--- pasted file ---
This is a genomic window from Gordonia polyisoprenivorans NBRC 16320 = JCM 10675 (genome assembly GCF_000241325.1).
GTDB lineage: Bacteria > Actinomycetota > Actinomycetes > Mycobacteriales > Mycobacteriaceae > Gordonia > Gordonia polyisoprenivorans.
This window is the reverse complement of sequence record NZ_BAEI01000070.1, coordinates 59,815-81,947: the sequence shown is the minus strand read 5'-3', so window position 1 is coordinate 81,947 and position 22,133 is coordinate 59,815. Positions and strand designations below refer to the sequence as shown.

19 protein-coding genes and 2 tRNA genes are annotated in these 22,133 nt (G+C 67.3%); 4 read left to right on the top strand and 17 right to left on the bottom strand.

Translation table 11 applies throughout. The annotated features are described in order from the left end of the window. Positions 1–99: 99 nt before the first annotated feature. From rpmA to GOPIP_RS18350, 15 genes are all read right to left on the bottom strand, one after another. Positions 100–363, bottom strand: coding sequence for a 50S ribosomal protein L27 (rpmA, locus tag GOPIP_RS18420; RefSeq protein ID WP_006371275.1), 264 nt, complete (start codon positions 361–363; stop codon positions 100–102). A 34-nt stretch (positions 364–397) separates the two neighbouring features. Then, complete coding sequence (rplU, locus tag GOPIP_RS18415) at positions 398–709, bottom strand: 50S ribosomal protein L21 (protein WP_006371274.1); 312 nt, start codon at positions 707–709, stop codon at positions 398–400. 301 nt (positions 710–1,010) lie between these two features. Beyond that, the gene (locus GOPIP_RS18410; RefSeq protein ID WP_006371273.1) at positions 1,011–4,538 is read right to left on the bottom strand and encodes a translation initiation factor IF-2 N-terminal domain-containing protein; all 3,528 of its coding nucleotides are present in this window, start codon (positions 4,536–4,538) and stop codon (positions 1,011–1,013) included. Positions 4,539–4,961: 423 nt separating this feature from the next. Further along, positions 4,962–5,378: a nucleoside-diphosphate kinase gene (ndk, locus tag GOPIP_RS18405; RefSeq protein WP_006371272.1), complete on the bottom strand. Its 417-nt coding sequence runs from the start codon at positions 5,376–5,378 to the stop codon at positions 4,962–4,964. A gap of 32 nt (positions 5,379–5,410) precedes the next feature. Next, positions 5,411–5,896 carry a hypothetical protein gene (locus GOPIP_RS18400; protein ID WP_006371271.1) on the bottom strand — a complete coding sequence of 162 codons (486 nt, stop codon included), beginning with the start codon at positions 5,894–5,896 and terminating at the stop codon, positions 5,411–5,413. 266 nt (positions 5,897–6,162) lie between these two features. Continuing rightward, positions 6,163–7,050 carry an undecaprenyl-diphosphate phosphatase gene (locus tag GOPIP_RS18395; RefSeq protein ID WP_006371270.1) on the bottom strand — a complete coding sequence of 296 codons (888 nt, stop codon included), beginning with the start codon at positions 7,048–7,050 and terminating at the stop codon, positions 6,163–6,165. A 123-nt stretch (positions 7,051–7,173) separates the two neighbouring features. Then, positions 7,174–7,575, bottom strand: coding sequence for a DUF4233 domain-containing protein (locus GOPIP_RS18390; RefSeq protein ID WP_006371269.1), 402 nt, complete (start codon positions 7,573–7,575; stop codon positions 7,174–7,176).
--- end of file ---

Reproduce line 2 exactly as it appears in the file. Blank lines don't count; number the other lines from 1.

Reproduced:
GTDB lineage: Bacteria > Actinomycetota > Actinomycetes > Mycobacteriales > Mycobacteriaceae > Gordonia > Gordonia polyisoprenivorans.